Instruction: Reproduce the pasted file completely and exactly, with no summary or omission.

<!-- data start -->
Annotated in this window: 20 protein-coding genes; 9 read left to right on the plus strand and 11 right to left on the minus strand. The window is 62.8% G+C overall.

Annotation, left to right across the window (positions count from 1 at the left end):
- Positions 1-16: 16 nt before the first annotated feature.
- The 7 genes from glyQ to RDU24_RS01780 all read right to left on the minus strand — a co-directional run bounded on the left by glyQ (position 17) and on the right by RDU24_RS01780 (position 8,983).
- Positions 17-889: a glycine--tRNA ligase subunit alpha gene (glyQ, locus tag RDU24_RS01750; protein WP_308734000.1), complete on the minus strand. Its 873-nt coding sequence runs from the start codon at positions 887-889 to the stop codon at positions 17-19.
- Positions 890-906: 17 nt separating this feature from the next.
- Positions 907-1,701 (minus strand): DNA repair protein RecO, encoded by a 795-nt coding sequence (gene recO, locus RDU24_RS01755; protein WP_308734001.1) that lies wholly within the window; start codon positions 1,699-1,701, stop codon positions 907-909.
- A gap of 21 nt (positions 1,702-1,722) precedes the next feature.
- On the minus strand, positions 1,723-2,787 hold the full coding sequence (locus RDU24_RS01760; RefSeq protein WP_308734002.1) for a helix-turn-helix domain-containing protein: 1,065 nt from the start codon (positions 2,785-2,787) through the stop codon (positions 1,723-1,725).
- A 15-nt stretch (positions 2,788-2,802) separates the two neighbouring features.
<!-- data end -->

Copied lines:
Annotated in this window: 20 protein-coding genes; 9 read left to right on the plus strand and 11 right to left on the minus strand. The window is 62.8% G+C overall.

Annotation, left to right across the window (positions count from 1 at the left end):
- Positions 1-16: 16 nt before the first annotated feature.
- The 7 genes from glyQ to RDU24_RS01780 all read right to left on the minus strand — a co-directional run bounded on the left by glyQ (position 17) and on the right by RDU24_RS01780 (position 8,983).
- Positions 17-889: a glycine--tRNA ligase subunit alpha gene (glyQ, locus tag RDU24_RS01750; protein WP_308734000.1), complete on the minus strand. Its 873-nt coding sequence runs from the start codon at positions 887-889 to the stop codon at positions 17-19.
- Positions 890-906: 17 nt separating this feature from the next.
- Positions 907-1,701 (minus strand): DNA repair protein RecO, encoded by a 795-nt coding sequence (gene recO, locus RDU24_RS01755; protein WP_308734001.1) that lies wholly within the window; start codon positions 1,699-1,701, stop codon positions 907-909.
- A gap of 21 nt (positions 1,702-1,722) precedes the next feature.
- On the minus strand, positions 1,723-2,787 hold the full coding sequence (locus RDU24_RS01760; RefSeq protein WP_308734002.1) for a helix-turn-helix domain-containing protein: 1,065 nt from the start codon (positions 2,785-2,787) through the stop codon (positions 1,723-1,725).
- A 15-nt stretch (positions 2,788-2,802) separates the two neighbouring features.